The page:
In a time when conversations about public breastfeeding and loving a woman's natural, self are happening everywhere—one would think the world would be more accepting and appreciative of the images. But this is still not the case and Jade Beall, a photographer and mother, realizes this all too often.
Beall is the founder of "A Beautiful Body Project," a photo project that aims to display "truthful images of women" that are not airbrushed or Photoshopped, especially women who breastfeed. Her project was inspired by a nude breastfeeding self-portrait she took, and the physical and emotional changes she experienced after the birth of her son.
Recently, Beall posted a photo of seven naked moms (all with diverse bodies) breastfeeding their babies on her Facebook page (see below). Within hours, the photo received almost 9,000 likes and 3,000 comments—but with all the positive feedback came the negative. Facebook users, mostly men, left comments requesting that the image be taken down.
Finally, someone reported the image because one of the women's nipples had not been blurred out, and Facebook removed the photo from their site. This wasn't the first time one of her photos was removed, but Beall had made sure to blur out nipples and private areas. Unfortunately, Beall had missed one nipple, but she quickly replaced the old image with a newly edited (nipple-free) version.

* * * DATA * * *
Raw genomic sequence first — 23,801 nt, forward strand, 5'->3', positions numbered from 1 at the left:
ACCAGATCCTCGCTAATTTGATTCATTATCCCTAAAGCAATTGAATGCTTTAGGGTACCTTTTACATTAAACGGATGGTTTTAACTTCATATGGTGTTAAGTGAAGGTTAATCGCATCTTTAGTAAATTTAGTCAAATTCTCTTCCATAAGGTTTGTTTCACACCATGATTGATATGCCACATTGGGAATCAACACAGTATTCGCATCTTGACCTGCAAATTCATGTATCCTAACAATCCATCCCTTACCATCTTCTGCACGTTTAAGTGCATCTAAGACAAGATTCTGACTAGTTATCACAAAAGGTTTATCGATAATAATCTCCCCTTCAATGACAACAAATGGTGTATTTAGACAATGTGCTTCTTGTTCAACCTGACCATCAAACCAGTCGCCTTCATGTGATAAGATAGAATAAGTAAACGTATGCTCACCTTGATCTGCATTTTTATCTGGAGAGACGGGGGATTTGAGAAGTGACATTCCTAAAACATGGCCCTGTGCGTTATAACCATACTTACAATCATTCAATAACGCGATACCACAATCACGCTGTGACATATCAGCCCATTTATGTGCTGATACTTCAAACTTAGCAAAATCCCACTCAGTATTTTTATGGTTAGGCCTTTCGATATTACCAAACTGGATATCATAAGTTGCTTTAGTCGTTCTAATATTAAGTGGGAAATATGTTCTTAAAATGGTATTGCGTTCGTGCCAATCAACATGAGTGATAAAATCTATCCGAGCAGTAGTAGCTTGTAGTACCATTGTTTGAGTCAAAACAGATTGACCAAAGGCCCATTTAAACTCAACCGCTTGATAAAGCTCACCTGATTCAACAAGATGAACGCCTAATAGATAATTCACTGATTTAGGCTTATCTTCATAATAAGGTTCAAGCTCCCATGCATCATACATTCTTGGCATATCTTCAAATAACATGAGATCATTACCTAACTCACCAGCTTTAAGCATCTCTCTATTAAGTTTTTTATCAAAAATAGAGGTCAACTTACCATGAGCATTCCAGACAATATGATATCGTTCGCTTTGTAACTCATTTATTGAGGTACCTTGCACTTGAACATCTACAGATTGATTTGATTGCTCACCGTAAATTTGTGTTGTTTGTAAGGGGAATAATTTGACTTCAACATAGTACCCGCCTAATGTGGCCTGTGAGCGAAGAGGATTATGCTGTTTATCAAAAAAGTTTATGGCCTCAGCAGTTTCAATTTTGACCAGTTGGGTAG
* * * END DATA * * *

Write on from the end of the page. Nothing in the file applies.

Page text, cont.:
Facebook does allow photos of breastfeeding these days (as opposed to a few years ago), but the site still has a strict policy on how photos display nudity. Although blurring out a nipple may fulfill Facebook's guidelines for now, Beall and so many other moms will still continue to advocate for the display of a woman's most natural self when breastfeeding.
"I love seeing a room full of diverse bodies feeding their babies, the very bodies that made and gave life to the babies!" she told The Huffington Post. "When we see a woman with the untypical body type feeling empowered and vulnerable to pose for an artist, it's like somehow I break the rules of what is acceptable for how much skin a woman 'should' show. And to show her allowing her breasts to be used in a completely un-sexualized manner, that really rocks the boat."
We want to hear your thoughts: Do you think this photograph pushs the limits? Or do you think society should get with the program and appreciate photographs like Beall's?
Caitlin St John is an Editorial Assistant for Parents.com who splits her time between New York City and her hometown on Long Island. She's a self-proclaimed foodie who loves dancing and anything to do with her baby nephew. Follow her on Twitter: @CAITYstjohn